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Disney casting for Snow White remake causes social media stir

The film that propelled Disney forward as an animation legend is getting a live action revamp. This time, Snow White is, well, not so white.

Rachel Zegler, the actress and singer known for playing Maria in Steven Spielberg’s remake of West Side Story, has been casted for the lead role of Snow White.

Born in America of a Colombian mother and Polish father, the colour of Zegler’s skin is being contested as inconsistent with the storyline for which the film’s main character is named after, who has ‘skin white as snow, lips red as blood, hair black as night’.

Rather predictably, when anything deemed ‘sacred’ or ‘classic’ is altered to modern times, there awaits a digital army ready to challenge it on social media.

The choice not to cast a typically white actress for Snow White, also known as ‘the fairest of them all’, has sparked some interesting hot takes that are worth being explored. General excitement, annoyance, and disappointment are just a few of the public’s attitudes, but not for the reasons you might think.

Positive and progressive

Let’s start on a high note. Like many who have heard the news, Zegler is obviously very excited about the opportunity to take on the role of one of Disney’s first and most iconic princesses.

Some took to Twitter to say they’re so happy about the decision that they didn’t even consider how the colour of Zegler’s skin would affect the plot of the story.

Those who did notice are convinced that the story’s focus on the fairness of Snow White’s skin will be tweaked or removed entirely – because the importance of how white she is feels so 1937 anyway.

Ultimately, the perception of this group is – congratulations, cool, and who cares about the details?

Recognising ‘race-swapping’

On the other hand, some believe that casting a woman of mixed ethnicity as Snow White is a non-sensical publicity stunt to make Disney look good.

The company also made similar waves when they casted Halle Bailey, a mixed-race singer and actress, as Ariel for the live action version of The Little Mermaid.

Many are suspicious that Disney’s recent pattern of choosing ethnic actors for its white cartoon characters is an act of tokenism rather than an effort to produce true diversity.

The perception of this group is – nice try, but why?

Taking a slightly similar tone are those who suggest that replacing originally white characters with actors of ethnic backgrounds is unimaginative and performative.

Instead, they suggest new characters and storylines which celebrate their cultures could be developed. For those with this view, ‘race swapping’ via remakes isn’t enough.

Both are solid points when looking at Pixar movies which have done a fabulous (and heart-warming) job at celebrating difference – from movies like Finding Nemo, Coco, and the most recent, Luca.

The perception of this group could be classified as – do better, Disney.

Patching up past mistakes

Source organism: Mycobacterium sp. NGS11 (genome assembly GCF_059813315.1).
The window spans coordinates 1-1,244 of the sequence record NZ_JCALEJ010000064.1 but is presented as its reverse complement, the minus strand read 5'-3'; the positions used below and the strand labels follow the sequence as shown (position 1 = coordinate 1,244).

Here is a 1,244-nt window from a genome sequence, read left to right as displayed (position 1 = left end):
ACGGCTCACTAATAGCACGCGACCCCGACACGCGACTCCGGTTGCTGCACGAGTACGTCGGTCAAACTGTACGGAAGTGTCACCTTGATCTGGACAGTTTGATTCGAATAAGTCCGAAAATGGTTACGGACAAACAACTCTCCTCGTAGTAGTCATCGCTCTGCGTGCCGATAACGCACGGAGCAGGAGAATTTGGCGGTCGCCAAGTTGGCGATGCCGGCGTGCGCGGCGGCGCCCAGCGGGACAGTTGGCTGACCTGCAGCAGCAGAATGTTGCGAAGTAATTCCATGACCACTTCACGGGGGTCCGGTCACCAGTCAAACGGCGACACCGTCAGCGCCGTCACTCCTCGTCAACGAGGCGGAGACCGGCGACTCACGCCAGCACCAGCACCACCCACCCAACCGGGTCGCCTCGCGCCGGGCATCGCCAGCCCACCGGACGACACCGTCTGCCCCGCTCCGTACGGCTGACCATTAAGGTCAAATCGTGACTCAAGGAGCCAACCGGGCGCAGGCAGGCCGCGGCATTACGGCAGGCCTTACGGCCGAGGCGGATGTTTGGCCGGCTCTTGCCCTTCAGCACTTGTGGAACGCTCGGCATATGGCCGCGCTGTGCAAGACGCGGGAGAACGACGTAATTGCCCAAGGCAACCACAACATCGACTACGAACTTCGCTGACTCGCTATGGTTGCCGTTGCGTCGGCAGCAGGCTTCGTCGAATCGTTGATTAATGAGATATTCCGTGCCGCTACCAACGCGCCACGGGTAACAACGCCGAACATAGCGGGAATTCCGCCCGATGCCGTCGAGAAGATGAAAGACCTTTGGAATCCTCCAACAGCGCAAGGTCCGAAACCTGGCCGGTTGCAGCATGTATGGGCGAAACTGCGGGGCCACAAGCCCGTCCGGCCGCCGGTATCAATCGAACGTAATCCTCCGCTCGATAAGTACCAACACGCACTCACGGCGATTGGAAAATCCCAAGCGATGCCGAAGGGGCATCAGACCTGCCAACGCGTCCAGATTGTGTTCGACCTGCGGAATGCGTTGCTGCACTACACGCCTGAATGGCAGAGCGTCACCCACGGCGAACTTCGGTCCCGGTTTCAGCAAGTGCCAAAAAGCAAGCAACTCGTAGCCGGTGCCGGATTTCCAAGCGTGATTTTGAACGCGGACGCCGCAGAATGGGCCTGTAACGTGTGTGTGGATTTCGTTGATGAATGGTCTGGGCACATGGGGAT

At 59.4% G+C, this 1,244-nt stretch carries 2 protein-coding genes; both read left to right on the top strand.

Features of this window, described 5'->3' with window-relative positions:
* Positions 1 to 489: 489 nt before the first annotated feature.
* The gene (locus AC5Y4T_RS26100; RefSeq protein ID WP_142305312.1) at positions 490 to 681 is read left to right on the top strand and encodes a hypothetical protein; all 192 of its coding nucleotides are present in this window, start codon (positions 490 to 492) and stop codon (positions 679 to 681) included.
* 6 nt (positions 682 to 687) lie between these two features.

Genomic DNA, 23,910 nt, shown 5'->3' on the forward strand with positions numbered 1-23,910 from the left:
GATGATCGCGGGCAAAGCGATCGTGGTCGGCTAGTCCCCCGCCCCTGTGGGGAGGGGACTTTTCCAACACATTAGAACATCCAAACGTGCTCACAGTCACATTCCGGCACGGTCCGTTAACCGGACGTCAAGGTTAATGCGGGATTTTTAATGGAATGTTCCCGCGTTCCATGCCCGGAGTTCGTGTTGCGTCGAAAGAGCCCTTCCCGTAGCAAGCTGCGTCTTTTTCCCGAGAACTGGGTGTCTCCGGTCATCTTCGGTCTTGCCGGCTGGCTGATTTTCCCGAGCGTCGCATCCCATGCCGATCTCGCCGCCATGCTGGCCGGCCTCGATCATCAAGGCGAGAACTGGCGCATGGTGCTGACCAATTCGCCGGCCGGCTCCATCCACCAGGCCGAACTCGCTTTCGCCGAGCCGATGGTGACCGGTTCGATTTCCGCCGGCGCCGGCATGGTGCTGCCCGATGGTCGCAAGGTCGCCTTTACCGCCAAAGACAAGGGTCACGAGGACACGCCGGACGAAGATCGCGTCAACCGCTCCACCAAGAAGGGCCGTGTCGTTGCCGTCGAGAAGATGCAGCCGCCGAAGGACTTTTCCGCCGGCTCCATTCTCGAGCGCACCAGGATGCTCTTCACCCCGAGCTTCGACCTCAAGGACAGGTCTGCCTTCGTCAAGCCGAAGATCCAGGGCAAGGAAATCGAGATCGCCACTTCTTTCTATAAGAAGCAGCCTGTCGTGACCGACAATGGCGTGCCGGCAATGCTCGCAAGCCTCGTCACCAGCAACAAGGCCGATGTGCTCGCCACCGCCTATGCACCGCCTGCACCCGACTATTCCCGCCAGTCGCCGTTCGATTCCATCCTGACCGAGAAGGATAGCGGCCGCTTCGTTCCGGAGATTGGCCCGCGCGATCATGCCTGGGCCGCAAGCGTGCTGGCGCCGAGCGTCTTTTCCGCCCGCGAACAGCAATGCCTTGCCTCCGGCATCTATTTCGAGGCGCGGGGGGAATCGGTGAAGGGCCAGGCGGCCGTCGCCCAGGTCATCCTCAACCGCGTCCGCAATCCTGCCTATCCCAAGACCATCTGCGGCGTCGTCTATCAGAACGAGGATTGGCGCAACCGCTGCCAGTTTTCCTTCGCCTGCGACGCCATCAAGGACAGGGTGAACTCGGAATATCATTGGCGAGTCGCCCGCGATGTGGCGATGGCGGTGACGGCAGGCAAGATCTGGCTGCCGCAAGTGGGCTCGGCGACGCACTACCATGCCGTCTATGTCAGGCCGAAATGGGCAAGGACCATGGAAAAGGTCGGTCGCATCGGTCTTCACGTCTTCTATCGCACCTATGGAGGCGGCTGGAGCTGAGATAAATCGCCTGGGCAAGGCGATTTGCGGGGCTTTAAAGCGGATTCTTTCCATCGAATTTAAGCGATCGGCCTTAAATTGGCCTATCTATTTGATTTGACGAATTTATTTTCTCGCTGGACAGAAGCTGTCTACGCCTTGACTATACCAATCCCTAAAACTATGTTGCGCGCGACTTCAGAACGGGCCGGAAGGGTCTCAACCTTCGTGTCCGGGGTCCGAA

May I play devil’s advocate?

Late last year, Disney issued a statement acknowledging the harmful stereotypes that some of its classic films portray to viewers. The media giant’s entire collection is currently available for streaming on its platform Disney Plus, reviving their fairy tales for old and new audiences.

The depictions of ethnic people and cultures in several films have been criticised, specifically in Dumbo, Aladdin, Rapunzel, and Pinocchio. From anti-Black and Arab stereotypes to non-consensual kisses and child-trafficking, there’s a lot to unpack.

Before these films begin, a short disclaimer is presented addressing the outdated portrayals of certain characters, cultures, and locations.

It’s a relatively easy way for the company to attempt washing its hands of blame for its detrimental historical bias while keeping its classics alive.

At the same time, the admission signifies Disney’s awareness. Plus, it looks like where ethnicity is truly relevant to the story, they’ve cast this accordingly, such as in the live action remake of Mulan.

You have to ask – are people really angry about Snow White being played by a woman of mixed ethnicity? Or is it rooted in something deeper, such as the long-standing lack of accurate ethnic representation in mainstream media as a whole?

Representation in the future

Generally speaking, audiences in the West have become more aware of how damaging a lack of representation (or inaccurate representation at that) in media has been for those who haven’t typically appeared as main characters on screen otherwise.

This includes race and ethnicity, but also extends to the LGBTQ+ community, or characters who are disabled, or have mental health issues – to name but a few.

Perhaps Disney classics are just too outdated to adequately fit into our modern society. Admittedly, the widespread ‘troubled-princess-awaiting-her-prince-to-save-her’ narrative in many of the movies might be a little out of touch with one of the central movements of our time, feminism.

But as differing cultures become more interconnected, and Gen-Z enters the workforce – calling the shots in board rooms and becoming major decision makers – it wouldn’t be far-fetched to hypothesize that representation for all previously marginalised groups will increase over the coming decades.

So, is casting a half-white actress for a fully white fictional princess really problematic?

Indeed, it would be far more interesting to see new and original story lines which showcase the richness of other cultural identities – but criticising a casting decision because the actress isn’t deemed white enough does seem slightly hypocritical.

 

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